Episode 46: Q&A Part 1

On June 8th, Kasie and Rex took on some of the questions left behind at the April 27th craft workshop held with the SCWA. Here are the show notes:

Theme for the day

Q & A

Agenda

  • Columbia II Workshop Questions Submitted
  • Greenville Workshop (6/22) Promoted
  • Charleston Workshop (6/29) Promoted
questions answers signage
Photo by Pixabay on Pexels.com

Segment 1

We got a lot of questions answered at our April 27, 2019 The Business of Writing workshop hosted by the Columbia II Chapter of the SCWA. But we had a lot of questions submitted. So today’s episode is an attempt to answer at least a few of those.

Where do you start? — this question comes from someone who has never been published. We say all the time that you should start with a publishable manuscript.

When Raegan Teller was here last week she said she started her research when she realized she had a publishable manuscript. So here are the steps to getting to publishable:

  • Have an idea
  • Write the thing
  • Get some friends to read it — in segments like Workshop or as a whole like a beat-read
  • Revise it
  • Get some more friends to read it — as a whole, beta read
  • Revise again
  • Get a professional to read it — an editor with credentials and fees
  • Revise it again
  • Research Publishing options.

That last step can be done while you’re waiting on the readers. So really, once the book is publishable, the process begins with research. Some resources for publishing advice:

  • SCWA writers’ workshops in your area
  • Thought leaders online (Joanna Penn comes to mind)
  • Books about the industry (Writers’ Digest — the library owns this, don’t buy one yourself)
  • People who have done this before (like you SCWA chapter members but also authors, agents, and publishers who love, love, love to blog about this stuff)
  • This radio show and similar broadcasts (podcasts)
  • Events, conferences, and workshops (like the upcoming one in Greenville)

You really want to become a journalist. Ask questions, listen to people tell their publishing story (it’s like the wedding story, the baby story, and every other story archetype out there).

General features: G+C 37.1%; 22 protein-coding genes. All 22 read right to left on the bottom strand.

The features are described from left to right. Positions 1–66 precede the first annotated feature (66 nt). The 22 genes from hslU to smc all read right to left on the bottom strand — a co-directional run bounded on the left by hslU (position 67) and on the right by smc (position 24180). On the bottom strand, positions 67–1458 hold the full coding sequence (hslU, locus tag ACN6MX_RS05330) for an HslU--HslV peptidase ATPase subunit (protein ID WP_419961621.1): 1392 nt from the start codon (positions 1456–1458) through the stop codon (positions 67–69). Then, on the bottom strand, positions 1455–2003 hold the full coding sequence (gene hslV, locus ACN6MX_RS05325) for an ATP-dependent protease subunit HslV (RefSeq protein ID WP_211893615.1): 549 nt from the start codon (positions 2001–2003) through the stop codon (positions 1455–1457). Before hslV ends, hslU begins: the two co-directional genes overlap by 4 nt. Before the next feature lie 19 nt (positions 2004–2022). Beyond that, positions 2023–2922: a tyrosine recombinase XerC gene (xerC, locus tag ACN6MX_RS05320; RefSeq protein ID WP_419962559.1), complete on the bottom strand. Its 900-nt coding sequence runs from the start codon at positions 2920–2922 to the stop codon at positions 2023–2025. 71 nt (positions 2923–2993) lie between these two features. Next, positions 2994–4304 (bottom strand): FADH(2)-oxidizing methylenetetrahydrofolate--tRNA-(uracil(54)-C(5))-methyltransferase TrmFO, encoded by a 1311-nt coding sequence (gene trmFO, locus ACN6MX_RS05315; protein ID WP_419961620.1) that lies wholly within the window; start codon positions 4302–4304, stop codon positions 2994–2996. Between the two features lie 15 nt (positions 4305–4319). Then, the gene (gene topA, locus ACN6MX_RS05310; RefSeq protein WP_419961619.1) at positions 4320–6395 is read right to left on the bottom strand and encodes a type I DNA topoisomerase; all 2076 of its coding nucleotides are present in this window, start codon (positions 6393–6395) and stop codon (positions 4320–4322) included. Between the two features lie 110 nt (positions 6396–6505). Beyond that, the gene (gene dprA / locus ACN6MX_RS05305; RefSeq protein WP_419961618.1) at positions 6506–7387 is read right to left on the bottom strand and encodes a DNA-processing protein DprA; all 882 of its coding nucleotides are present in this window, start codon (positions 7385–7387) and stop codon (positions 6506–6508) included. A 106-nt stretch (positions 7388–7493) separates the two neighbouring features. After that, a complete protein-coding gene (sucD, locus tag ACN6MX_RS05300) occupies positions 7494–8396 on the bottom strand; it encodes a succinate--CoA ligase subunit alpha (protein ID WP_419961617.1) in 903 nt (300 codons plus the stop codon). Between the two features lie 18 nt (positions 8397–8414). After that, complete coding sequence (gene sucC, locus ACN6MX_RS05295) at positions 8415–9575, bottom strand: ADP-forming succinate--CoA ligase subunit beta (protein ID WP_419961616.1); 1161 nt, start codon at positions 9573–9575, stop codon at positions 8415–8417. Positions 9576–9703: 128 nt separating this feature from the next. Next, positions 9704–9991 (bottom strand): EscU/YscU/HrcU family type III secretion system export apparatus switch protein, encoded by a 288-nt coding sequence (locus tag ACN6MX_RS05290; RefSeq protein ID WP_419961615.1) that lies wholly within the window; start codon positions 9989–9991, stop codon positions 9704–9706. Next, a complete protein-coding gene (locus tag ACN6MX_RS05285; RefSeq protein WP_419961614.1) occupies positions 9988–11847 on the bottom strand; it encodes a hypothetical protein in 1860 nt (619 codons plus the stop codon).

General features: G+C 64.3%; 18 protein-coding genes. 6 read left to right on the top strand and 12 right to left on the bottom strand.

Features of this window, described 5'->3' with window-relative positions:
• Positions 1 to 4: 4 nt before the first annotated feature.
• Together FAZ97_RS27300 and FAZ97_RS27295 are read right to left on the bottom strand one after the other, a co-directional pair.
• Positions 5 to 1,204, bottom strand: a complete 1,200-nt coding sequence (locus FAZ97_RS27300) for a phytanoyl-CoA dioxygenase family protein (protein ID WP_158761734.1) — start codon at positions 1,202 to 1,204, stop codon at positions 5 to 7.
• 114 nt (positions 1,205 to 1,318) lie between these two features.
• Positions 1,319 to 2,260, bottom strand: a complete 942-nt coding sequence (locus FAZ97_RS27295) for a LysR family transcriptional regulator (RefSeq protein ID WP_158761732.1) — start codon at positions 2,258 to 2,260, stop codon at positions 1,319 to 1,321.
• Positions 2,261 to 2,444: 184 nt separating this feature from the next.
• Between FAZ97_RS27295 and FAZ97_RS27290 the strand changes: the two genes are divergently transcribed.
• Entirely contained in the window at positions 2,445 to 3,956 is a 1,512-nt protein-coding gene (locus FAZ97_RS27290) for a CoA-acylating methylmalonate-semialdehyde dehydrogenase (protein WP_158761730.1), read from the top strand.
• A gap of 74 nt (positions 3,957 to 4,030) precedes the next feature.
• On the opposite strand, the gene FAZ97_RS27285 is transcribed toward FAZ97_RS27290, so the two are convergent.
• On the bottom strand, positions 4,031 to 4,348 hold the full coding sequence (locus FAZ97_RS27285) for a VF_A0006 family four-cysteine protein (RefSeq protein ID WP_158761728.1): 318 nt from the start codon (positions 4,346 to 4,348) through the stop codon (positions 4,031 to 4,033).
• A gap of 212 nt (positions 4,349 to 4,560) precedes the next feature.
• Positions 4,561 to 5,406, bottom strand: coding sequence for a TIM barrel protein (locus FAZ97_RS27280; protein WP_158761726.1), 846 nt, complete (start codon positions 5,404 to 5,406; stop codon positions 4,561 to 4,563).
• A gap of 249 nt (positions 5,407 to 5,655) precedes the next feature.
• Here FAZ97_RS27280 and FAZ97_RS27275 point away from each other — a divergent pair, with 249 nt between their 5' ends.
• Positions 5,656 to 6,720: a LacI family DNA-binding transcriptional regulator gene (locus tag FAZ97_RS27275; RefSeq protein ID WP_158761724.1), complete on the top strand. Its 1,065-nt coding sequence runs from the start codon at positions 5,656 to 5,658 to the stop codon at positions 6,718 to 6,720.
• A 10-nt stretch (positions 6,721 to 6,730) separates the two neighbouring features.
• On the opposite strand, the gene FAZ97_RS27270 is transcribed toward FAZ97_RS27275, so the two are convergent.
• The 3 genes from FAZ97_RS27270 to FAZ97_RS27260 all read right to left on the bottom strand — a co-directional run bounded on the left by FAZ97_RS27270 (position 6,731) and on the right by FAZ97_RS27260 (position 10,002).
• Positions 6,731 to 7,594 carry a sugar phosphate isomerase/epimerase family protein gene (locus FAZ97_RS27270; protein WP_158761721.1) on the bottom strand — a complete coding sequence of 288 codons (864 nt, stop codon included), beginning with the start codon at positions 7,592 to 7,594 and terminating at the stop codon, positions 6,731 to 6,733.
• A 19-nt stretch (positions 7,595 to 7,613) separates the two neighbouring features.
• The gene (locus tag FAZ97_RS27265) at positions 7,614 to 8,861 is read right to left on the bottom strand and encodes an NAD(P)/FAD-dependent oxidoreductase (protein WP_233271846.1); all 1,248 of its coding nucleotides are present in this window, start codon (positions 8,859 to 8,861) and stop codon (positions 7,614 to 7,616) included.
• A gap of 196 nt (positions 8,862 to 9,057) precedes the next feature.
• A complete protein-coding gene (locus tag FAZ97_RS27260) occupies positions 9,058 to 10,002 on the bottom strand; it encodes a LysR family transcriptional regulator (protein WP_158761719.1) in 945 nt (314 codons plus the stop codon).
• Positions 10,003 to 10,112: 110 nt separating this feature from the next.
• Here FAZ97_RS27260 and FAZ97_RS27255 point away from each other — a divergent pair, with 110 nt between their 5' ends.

Segment 2

Marketing, Marketing, Marketing — over a half dozen questions about marketing.

First, the strategic ones:

Does marketing start with a finished manuscript or before? — there are people who would say build your platform before you have your first book to sell. It’s easier to sell to 200 Twitter followers than to start a Twitter account with 0 followers and try to sell those non-existent people a book. That said, your platform would evolve, wouldn’t it? As you hit on exactly what you’ll publish and who your readers will be.

Are there grants and resources available to help pay for marketing? — not really. The grant money out there from the SC Arts Council is about building a business around your art. So if you’re Raegan Teller and you have three books and you’ve already invested a ton of time and money into this and you decided to expand by publishing others’ books, then maybe. But to get $5000 just to marketing something you’ve already written, published, and are having trouble selling?Probably not.

What is a marketing plan? — I would discuss this as a marketing strategy, not a plan. The Strategy is Who do you think will buy your book? Where are those people making buying decisions? How can you get in front of them? The marketing plan is about tactics — what do you tweet and when? What do you bog and when? The plan is about executing strategy. But without a strategy, you have a product with no customers.